Ministry of Agriculture, Forestry and Fisheries specialists have raised concerns over African swine fever spreading from Ratanakkiri to its three border provinces – Mondulkiri, Kratie and Stung Treng.
Officials suspect that the disease may have spread to Som Trak, Som Kol and Ten villages in Ratanakkiri province’s O’Yadav district, following an outbreak of the fever in Som Thom commune’s Som Kaninh village on March 22.
The General Directorate of Animal Health and Production director-general Tan Phannara on Monday said suspicions arose as pig farming practices in the local family-owned operations entail allowing pigs out of their cages to forage for food and slaughtering those that died of diseases for food – unaware of the African swine fever outbreak.
The three villages have seen a series of pig deaths as in the first outbreak in Som Kaninh village. A total of 193 pigs have been bought from the people to prevent further contagion.
“What we have seen – the disease may have spread to the three villages. We are going to the villages and warning them to excise further caution due to the fever,” he said.
Phannara said this during the first National Consultative Workshop on African Swine Fever Preparedness and Response Plan, which was held by the UN’s Food and Agriculture Organisation (FAO) at a hotel in Phnom Penh on Monday.
The workshop was attended by government officials, development partners and relevant parties in the pig-raising private sector.
He said the African swine fever outbreak did not result from the illegal import of Vietnamese pigs, due to the lack of a border gate in Ratanakkiri province which allows pig imports and exports.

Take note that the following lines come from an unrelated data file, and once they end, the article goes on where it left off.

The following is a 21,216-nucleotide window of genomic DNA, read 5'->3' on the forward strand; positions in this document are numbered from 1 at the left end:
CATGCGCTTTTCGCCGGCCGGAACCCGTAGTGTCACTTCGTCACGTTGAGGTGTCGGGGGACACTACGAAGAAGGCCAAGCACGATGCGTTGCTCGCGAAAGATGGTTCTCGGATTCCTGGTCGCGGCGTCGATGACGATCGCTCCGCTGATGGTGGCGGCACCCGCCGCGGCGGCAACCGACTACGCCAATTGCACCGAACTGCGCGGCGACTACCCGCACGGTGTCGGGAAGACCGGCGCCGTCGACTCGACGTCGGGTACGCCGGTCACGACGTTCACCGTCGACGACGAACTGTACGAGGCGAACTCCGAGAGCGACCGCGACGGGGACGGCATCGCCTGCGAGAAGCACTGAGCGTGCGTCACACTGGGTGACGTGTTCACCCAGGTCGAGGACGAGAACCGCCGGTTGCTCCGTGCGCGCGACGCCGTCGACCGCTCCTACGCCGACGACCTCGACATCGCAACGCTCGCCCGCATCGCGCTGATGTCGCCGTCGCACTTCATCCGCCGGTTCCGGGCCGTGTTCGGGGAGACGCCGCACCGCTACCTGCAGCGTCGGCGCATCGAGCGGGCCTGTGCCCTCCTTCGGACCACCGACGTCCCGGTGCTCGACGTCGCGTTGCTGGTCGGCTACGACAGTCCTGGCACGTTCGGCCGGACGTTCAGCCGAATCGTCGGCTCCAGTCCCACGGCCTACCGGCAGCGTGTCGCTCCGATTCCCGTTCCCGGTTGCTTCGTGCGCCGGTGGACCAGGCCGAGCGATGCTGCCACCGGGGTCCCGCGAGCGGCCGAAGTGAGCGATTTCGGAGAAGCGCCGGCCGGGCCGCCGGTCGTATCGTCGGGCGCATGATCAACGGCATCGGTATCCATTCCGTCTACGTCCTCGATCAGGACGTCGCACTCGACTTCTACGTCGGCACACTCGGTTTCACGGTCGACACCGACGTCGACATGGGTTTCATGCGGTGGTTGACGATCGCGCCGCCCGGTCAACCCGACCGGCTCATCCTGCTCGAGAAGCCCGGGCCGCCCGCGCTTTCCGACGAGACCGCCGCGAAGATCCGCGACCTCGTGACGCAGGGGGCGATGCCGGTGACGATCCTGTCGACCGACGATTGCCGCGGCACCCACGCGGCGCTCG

Only three provinces – Svay Rieng, Takeo and Tbong Khmum – had pigs imported from Vietnam, but the Ministry of Agriculture, Forestry and Fisheries previously closed off the three provinces from pig transport for nearly two months, following 29 cases of illegal pig imports from Vietnam.
According to Phannara, the reason the disease has spread to the Kingdom is that the Vietnamese had transported all kinds of meats and vegetables to sell to residents of Ratanakkiri province.
However, FAO Emergency Centre for Transboundary Animal Diseases in Cambodia team leader Kristina Osbjer said African swine fever could not be transmitted to humans, even through the consumption of diseased pork meat.
She said if the meat is undercooked and used as pig feed, then it will be transmitted to them.
“We know that the African swine fever virus is resistant to heat. If [villagers] cannot cook contaminated meat at a steady temperature of 70 Celsius for 30 minutes, the virus will remain in the meat and when the food is used to feed their pigs, the virus will spread,” she said through an interpreter.
African swine fever had also clung to household items such as socks and clothes that have touched infected pigs and spread to other pigs, she said.
Cambodia Livestock Raisers Association (CLRA) president Srun Pov said membership currently numbered more than 4,000 and consists of pig raisers ranging from families to large-scale operations.
He said the main concern was that pig-farming families do not clearly know how to prevent the spread of African swine fever.
“Small-scale farmers obtain rice from the market without considering the possible consequences. They are frequently invited to attend workshops. However, they do not tend to go very often. This worries the association."
“Attendance by large farm operators would help a lot as they could supply disinfecting agents to smaller farms,” he said.
Phannara said the ministry is purchasing pigs from outbreak areas to cull them and prevent the spread of the virus to other provinces.
FAO in Cambodia representative Alexandre Huynh said the organisation would provide technical support, financing and coordination to the Ministry of Agriculture, Forestry and Fisheries in an effort to tackle the spread of the disease.
“We received a request from the Ministry of Agriculture, [Forestry and Fisheries] to help coordinate and provide support for responsive action to African swine fever."
“The directors of the General Directorate of Animal Health and Production and FAO are also collaborating to tackle the disease to the best of their abilities,” he said.